After a steady decline in foreign interest thanks to fluctuating development terms and volatile tax agreements, Algeria is eyeing their relative stability in the region as key to both encouraging a return of international partners and a strengthening of their position in energy marketplace.
Currently the seventh largest provider to the US and the third largest provider of natural gas to the European market, behind just Russia and Norway, Algeria has witnessed a significant decrease in interest in foreign investment and partnerships in the last few years thanks to a steady flow of new government regulations and financial demands on the part of the state and its official energy arm Sonatrach. The result has been viewed as increasingly hostile to firms from outside Algeria, despite the country hosting the third largest proven oil reserves in Africa, behind Libya and Nigeria, with about 12.2 billion barrels.
According to a report released by the Eurasia review, the decline in interest and overall production has arisen from, “the frequent delays involved in Algerian projects, stringent financial terms, and a windfall tax on foreign oil producers whenever the price of oil exceeds $30 per barrel have dampened international companies’ interest in bidding rounds.” Last March, Algeria awarded just 2 of 10 oil and gas permits in a licensing round that marked a third such decline and further hindering the country’s overall production levels.
However, as much of the North African and Middle Eastern region has suffered from bouts of instability, Algeria has remained relatively stable and calm. The country experience only modest protests from student and labor groups last years as neighboring Libya and Tunisia experienced sweeping shifts in political leadership. Resulting production and output delays in these countries and the lingering threat of further shutdowns of oil and gas deliveries resulting from tensions with Iran have pushed leaders in the United States and Europe to reevaluate the country’s place as an energy actor in the region and as an increased producer for the global market.
Writing in the Financial Times earlier this month, Stephen Snyder of Ergo intelligence services suggested that amid security concerns, Algeria’s growing importance as a provider of natural resources had allowed greater acceptance of the country as a regional energy actor and production partner, even in light of questionable domestic actions. Citing a visit by U.S. Sec. of State Hillary Clinton to Algiers, where she met with President Abdelaziz Bouteflika, Snyder said that the volatility seen across the region and the uncertainty about the Iranian situation and the Gulf of Hormuz allowed for new view on the country’s potential.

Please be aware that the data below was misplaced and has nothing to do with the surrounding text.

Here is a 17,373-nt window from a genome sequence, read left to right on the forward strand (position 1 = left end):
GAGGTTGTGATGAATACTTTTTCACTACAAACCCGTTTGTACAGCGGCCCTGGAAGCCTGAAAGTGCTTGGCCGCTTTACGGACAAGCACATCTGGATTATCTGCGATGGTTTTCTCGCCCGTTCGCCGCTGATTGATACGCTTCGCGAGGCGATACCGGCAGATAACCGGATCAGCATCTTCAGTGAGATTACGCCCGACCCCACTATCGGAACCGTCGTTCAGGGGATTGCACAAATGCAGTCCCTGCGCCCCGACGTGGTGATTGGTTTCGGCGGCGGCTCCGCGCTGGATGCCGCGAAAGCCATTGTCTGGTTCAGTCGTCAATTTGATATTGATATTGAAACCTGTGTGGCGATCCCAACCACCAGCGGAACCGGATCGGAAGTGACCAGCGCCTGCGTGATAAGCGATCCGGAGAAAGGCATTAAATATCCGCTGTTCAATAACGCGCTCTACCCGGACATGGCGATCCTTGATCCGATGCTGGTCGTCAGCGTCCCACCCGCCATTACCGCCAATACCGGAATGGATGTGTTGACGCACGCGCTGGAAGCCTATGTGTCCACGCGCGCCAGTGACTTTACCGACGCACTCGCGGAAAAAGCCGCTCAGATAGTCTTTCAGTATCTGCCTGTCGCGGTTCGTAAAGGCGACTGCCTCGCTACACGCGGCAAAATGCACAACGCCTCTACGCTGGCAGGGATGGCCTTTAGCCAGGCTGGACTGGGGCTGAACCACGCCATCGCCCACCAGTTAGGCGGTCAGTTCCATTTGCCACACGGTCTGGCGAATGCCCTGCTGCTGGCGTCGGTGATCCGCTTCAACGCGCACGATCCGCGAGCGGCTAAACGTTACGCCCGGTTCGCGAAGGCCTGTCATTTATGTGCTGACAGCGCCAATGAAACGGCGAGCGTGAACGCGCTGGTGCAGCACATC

For their part, Algeria and their state-backed firm Sonatrach have moved towards greater cooperation with foreign firms, opening up the possibility of repairing existing partnerships and easing the restrictions that kept interested parties at bay over the last few years. In December of last year, the country announced a plan to introduce revisions to their Hydrocarbon law that would amend profit sharing agreements and exceptional profit taxes first introduced in 2006.
Speaking in December, Minister of Energy and Mines, Youcef Yousfi stated that the review was aimed directly at garnering much-needed support from international partners with the experience and technological know-how to adequately exploit the country’s reserves. That technical knowledge will be pivotal to the country’s ability to pursue a planned shale campaign in the coming years. Already linked with Italy’s Eni to explore Algeria’s deep-set, shale potential, the country and Sonatrach must first dedicate significant funds to the costly infrastructure and tools required of shale extraction efforts.
“We hope to develop partnerships with all interested stakeholders who have the required technological expertise to develop these resources in our country,” said Algerian Minister of Energy and Mines, Youcef Yousfi at a shale workshop held in Oran in late February, according to Al Monitor. He added that, “this is why we would like to work with companies that have demonstrated expertise in this field.”
In a more specific example of mending fences, earlier this month, US-based Anadarko, announced an amicable end to a long-standing conflict with Sonatrach stemming from the 2006 tax. With the US company insisting that their existing contract required the Algerian firm to bear the brunt of the tax burden and Sonatrach seeking to restructure profit structures originally agreed upon when crude prices were lower, according to the Wall Street Journal, one of the country’s largest foreign operators found themselves at odds with local officials and their production plans. With arbitration initiated in 2009, the two parties finally came to an agreement this month with a plan that would provide about $4.4 billion in funds over the next few years and include stipulations protecting the US company’s tax and profit sharing status. According to the Financial Times, Anadarko is responsible for about quarter of all oil production in Algeria.
The Algerian government’s push and seemingly new willingness to ease restrictions on profit-sharing and tax regulations with foreign firms appears to be part of a larger push to open the country to international cooperation. This past week saw Algiers open the country’s modest stock exchange to foreign buyers for the first time, though they are still required to partner with local buyers for the purchase.